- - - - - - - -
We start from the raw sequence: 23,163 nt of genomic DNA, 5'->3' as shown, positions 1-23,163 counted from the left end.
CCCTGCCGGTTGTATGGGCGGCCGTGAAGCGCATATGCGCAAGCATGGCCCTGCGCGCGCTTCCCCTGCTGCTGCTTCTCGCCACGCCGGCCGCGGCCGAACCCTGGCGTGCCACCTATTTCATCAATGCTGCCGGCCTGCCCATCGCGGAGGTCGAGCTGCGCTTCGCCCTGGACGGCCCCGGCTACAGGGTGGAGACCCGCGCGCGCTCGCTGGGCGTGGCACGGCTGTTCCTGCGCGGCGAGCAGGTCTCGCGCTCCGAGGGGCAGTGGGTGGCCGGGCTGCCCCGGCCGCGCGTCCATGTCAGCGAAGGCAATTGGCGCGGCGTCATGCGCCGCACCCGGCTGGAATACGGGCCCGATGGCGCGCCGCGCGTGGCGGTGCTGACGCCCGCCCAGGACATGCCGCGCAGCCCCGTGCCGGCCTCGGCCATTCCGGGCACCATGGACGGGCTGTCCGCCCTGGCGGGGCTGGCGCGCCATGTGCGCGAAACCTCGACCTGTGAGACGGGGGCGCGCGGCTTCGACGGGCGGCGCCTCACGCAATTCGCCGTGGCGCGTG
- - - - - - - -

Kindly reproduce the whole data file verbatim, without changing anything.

We start from the raw sequence: 23,163 nt of genomic DNA, 5'->3' as shown, positions 1-23,163 counted from the left end.
CCCTGCCGGTTGTATGGGCGGCCGTGAAGCGCATATGCGCAAGCATGGCCCTGCGCGCGCTTCCCCTGCTGCTGCTTCTCGCCACGCCGGCCGCGGCCGAACCCTGGCGTGCCACCTATTTCATCAATGCTGCCGGCCTGCCCATCGCGGAGGTCGAGCTGCGCTTCGCCCTGGACGGCCCCGGCTACAGGGTGGAGACCCGCGCGCGCTCGCTGGGCGTGGCACGGCTGTTCCTGCGCGGCGAGCAGGTCTCGCGCTCCGAGGGGCAGTGGGTGGCCGGGCTGCCCCGGCCGCGCGTCCATGTCAGCGAAGGCAATTGGCGCGGCGTCATGCGCCGCACCCGGCTGGAATACGGGCCCGATGGCGCGCCGCGCGTGGCGGTGCTGACGCCCGCCCAGGACATGCCGCGCAGCCCCGTGCCGGCCTCGGCCATTCCGGGCACCATGGACGGGCTGTCCGCCCTGGCGGGGCTGGCGCGCCATGTGCGCGAAACCTCGACCTGTGAGACGGGGGCGCGCGGCTTCGACGGGCGGCGCCTCACGCAATTCGCCGTGGCGCGTG